Whenever I think of Kelantan, the first thing that comes to mind is jala mas.
It was introduced to me by my friend Nurul during my teaching days in Selancar.
And the first reaction I got from my Malay colleagues while seeing me eat was, "Tak manis ke?" which meant, isn't it sweet?
Yes they are sweet, but it's not meant to be eaten like chomp chomp chomp. If one were to slowly savour it, thread by thread, it's actually very nice and fragrant.
Some are very sweet and sticky, but not all.
Some smelled eggy, but not all.
This kuih is originally made with duck eggs, but nowadays have also been made with chicken eggs because duck eggs is kind of expensive to use.
I saw a few recipes, all with different ratio of sugar and water. I tried a diluted syrup to make and it didn't work out. I still had to boil it until it seems syrupy before beautiful strands can form.
I also tried using just pandan to infuse the syrup, but the eggy smell remained. Cinnamon wasn't it and then I tried adding cloves. It somehow smelled better, almost like the better ones I bought in Kelantan. I used some rock sugar to cut down on the sweetness but still maintain a high sugar content.
Health warning: High cholesterol due to egg yolks. But then again, it's about how you eat. Eating one piece a day is not the same as chomping 5 in a go.
Ok, I'm guilty, very guilty. The last time I had one was before I even had Lydia, and so after 7 years of drought, I just chomped 5 in a go during my first attempt. I don't get to eat Jala Mas every year. Then for the next few days, I avoided eggs. The 2nd time I made this, I made sure I was disciplined and kept them in the fridge to be slowly enjoyed over a few days.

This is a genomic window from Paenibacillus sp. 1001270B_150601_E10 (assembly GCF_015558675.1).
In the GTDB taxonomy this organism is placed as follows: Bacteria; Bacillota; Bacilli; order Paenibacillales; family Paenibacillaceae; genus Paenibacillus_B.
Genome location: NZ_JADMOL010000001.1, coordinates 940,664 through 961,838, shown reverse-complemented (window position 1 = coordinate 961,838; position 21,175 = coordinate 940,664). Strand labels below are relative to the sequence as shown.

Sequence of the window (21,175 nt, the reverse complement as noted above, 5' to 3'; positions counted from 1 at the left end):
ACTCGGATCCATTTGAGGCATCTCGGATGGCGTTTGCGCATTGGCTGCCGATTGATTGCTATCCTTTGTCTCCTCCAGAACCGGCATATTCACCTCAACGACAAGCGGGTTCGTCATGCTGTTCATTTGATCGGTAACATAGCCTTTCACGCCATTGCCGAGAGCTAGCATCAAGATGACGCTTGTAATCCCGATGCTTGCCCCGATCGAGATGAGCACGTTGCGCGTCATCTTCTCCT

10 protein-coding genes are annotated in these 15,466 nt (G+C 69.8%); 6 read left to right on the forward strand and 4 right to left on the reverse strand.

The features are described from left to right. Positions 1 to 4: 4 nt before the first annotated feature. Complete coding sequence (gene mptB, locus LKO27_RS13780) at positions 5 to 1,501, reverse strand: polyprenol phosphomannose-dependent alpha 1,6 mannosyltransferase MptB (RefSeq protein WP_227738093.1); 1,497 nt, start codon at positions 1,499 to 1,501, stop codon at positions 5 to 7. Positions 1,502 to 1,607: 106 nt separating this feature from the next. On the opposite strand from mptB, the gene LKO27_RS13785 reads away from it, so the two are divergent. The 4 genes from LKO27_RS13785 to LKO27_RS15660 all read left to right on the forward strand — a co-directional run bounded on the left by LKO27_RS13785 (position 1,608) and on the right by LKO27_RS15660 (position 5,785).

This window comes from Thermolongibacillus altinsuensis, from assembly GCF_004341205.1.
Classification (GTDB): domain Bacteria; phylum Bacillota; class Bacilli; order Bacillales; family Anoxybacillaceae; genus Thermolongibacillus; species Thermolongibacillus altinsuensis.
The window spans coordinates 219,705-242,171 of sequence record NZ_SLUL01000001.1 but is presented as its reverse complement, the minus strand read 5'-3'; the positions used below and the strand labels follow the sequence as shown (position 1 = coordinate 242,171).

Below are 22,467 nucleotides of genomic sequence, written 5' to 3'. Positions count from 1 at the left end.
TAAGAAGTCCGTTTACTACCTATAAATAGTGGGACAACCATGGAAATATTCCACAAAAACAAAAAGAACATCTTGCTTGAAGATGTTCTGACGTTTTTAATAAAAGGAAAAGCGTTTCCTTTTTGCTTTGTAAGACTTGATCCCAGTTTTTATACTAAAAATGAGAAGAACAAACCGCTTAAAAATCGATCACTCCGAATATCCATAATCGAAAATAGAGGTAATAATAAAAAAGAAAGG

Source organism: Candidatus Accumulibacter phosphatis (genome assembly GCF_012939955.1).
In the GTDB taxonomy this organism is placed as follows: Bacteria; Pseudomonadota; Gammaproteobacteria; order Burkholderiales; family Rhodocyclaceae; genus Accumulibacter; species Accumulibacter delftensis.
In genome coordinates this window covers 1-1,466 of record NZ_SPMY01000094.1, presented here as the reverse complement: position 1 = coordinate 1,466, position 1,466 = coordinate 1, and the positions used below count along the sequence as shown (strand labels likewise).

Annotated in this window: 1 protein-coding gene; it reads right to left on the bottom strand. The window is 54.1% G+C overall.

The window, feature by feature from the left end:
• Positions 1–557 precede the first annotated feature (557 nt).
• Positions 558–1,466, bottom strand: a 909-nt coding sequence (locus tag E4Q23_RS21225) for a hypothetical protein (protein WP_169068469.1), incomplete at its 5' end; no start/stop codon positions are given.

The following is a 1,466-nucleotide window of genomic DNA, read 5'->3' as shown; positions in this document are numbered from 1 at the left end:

|I tried playing with the formation of the threads|
8 egg yolks
100gm rock sugar, pounded to smaller pieces
1 or 2 blades of pandan leaf
1 pc clove
Special Utensil: 1 piping bag with 2mm round nozzle. Or banana leaf formed into a cone with small hole at the tip.
1. Put water, rock sugar, pandan and clove together. Bring to a boil and lower to a simmer until the rock sugar melts. (keep covered as you simmer)
2. Meanwhile lightly beat egg yolks and strain to remove lumps.
3. Put in sugar into the simmering syrup and cook until dissolved. Remove pandan and clove.
4. When the syrup looks syrupy, Put 1 tbsp of yolk mixture into prepared cone and drizzle it around the pan. Use chopsticks and fold the egg yolk strands
5. Lift the ready jala mas onto a plate.
6. Repeat until all yolk is used up and discard the syrup.
*If it looked and felt wet, zap it in the microwave to dry up a bit. It gives better mouth feel when the jala mas is drier.
I tried making a video on my own...I think it'll be much clearer than to just describe with words. I sound funny here. How come I always sound funny when recorded? Or is it they way we hear ourselves is not the same as how others hear us.
|I took this pic after using|
I am submitting this to Malaysian Food Fest Kelantan Month hosted by Gertrude of My Kitchen Snippets